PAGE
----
SQLite的性能和限制

Performance and Limitations
SQLite is a speedy database. But the words speedy, fast, peppy, or quick are rather subjective terms. To be
perfectly honest, there are things SQLite can do faster than other databases, and there are things that it
cannot. Suffice it to say, within the parameters for which it has been designed, SQLite can be said to be
consistently fast and efficient across the board. SQLite uses B-trees for indexes and B+-trees for tables,
the same as most other database systems. For searching a single table, it is as fast if not faster than any
other database on average. Simple SELECT, INSERT, and UPDATE statements are extremely quick—virtually
at the speed of RAM (for in-memory databases) or disk. Here SQLite is often faster than other databases,
because it has less overhead to deal with in starting a transaction or generating a query plan and because
it doesn’t incur the overhead of making a network calls to the server or negotiating authentication and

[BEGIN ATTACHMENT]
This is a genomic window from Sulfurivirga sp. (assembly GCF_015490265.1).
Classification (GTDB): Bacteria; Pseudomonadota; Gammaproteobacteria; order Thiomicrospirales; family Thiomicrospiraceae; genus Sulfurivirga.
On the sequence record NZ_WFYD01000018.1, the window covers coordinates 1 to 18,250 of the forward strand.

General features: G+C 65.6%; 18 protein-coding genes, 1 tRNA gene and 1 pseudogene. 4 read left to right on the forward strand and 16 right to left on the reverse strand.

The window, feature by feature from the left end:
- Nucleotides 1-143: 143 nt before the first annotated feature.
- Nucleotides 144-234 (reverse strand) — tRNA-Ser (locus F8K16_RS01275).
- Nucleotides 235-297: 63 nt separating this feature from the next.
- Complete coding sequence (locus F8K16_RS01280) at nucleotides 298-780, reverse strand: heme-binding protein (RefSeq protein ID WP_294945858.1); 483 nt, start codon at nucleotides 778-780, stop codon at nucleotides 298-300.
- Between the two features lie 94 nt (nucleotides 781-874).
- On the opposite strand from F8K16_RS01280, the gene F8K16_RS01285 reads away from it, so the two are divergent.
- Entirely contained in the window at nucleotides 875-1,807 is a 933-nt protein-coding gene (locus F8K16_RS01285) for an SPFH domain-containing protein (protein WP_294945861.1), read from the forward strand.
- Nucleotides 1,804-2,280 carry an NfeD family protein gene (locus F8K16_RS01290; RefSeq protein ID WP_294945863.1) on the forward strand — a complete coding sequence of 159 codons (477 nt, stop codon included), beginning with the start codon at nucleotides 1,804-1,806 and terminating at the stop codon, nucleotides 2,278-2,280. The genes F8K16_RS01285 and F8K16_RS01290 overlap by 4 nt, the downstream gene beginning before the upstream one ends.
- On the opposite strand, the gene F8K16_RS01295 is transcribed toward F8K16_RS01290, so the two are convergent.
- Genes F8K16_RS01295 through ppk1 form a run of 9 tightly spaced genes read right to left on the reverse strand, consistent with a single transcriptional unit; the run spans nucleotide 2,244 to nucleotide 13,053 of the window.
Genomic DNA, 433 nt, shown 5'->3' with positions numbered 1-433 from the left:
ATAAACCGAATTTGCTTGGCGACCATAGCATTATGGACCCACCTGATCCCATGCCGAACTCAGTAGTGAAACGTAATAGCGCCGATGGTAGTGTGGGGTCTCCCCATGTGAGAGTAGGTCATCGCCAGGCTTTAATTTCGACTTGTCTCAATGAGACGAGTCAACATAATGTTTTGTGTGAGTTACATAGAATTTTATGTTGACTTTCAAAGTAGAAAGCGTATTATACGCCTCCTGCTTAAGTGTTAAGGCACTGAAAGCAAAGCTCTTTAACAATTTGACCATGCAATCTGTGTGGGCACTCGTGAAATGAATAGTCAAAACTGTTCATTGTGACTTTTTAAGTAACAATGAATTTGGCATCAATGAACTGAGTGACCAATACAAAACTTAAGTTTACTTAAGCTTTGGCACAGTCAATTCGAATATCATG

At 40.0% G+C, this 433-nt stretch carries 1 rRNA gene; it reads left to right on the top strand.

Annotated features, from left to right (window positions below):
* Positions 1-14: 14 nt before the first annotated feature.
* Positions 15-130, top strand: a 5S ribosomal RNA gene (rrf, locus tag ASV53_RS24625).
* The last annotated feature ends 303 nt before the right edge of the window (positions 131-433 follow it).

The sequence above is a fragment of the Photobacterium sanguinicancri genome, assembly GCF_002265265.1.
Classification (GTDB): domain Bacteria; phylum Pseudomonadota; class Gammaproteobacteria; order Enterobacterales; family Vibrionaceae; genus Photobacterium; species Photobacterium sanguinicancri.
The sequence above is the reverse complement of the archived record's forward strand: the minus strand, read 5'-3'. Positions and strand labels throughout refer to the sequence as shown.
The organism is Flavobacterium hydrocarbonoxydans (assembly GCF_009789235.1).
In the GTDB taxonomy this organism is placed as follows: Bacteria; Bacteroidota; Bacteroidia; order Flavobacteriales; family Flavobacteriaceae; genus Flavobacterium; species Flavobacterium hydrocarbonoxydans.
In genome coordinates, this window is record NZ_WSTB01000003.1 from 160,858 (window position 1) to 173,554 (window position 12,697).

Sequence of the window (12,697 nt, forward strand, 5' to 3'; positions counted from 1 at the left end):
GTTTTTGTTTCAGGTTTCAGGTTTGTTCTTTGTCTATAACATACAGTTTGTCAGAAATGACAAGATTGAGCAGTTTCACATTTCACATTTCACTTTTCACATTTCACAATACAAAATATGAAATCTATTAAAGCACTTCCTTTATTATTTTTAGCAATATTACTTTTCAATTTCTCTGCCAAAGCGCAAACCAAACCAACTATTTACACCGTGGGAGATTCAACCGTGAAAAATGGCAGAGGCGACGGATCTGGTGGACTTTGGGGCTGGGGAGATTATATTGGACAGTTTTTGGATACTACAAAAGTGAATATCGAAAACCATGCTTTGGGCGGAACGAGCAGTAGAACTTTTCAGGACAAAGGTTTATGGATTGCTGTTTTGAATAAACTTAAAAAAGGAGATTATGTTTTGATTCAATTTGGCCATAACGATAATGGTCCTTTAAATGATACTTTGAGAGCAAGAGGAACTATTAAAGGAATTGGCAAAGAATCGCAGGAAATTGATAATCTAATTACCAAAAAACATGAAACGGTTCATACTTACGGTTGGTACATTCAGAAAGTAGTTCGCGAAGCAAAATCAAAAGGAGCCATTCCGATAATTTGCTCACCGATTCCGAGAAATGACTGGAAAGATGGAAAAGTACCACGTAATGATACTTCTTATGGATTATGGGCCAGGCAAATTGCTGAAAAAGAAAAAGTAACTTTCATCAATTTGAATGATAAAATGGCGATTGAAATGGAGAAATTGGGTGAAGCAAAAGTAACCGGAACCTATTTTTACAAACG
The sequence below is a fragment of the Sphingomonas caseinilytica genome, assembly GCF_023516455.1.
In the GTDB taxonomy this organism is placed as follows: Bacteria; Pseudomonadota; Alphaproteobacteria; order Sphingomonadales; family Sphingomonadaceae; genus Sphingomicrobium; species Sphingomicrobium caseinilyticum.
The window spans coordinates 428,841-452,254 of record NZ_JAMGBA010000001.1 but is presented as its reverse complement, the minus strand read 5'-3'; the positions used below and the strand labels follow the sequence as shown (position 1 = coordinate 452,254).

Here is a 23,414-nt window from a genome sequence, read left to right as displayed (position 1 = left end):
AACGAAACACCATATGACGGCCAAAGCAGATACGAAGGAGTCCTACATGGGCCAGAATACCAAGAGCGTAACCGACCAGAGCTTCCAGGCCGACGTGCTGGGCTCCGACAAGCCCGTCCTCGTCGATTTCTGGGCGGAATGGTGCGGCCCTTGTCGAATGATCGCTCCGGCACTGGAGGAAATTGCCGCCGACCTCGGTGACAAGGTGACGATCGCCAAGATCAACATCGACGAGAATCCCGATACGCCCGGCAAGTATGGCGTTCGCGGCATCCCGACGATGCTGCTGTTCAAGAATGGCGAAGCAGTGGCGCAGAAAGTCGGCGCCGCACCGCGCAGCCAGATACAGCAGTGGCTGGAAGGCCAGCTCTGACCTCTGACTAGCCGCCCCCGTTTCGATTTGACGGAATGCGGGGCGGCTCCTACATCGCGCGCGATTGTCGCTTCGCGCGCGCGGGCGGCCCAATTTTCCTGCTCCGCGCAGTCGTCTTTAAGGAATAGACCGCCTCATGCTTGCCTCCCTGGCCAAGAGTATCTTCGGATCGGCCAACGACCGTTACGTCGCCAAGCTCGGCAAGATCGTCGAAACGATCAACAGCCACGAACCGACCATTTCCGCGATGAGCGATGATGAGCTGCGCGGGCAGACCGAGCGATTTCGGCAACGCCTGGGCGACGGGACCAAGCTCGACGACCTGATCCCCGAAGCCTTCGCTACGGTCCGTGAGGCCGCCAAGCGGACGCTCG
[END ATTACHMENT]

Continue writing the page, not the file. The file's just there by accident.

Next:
privileges. Its simplicity here makes it fast.
As queries become larger and more complex, however, query time overshadows the network call or
transaction overhead, and the game goes to the database with the best optimizer. This is where larger,
more sophisticated databases begin to shine. While SQLite can certainly do complex queries, it does not
have a sophisticated optimizer or query planner. You can always trust SQLite to give you the result, but
what it won’t do is try to determine optimal paths by computing millions of alternative query plans and
selecting the fastest candidate, as you might expect from Oracle or PostgreSQL. Thus, if you are running
complex queries on large data sets, odds are that SQLite is not going to be as fast as databases with
sophisticated optimizers.
So, there are situations where SQLite is not as fast as larger databases. But many if not all of these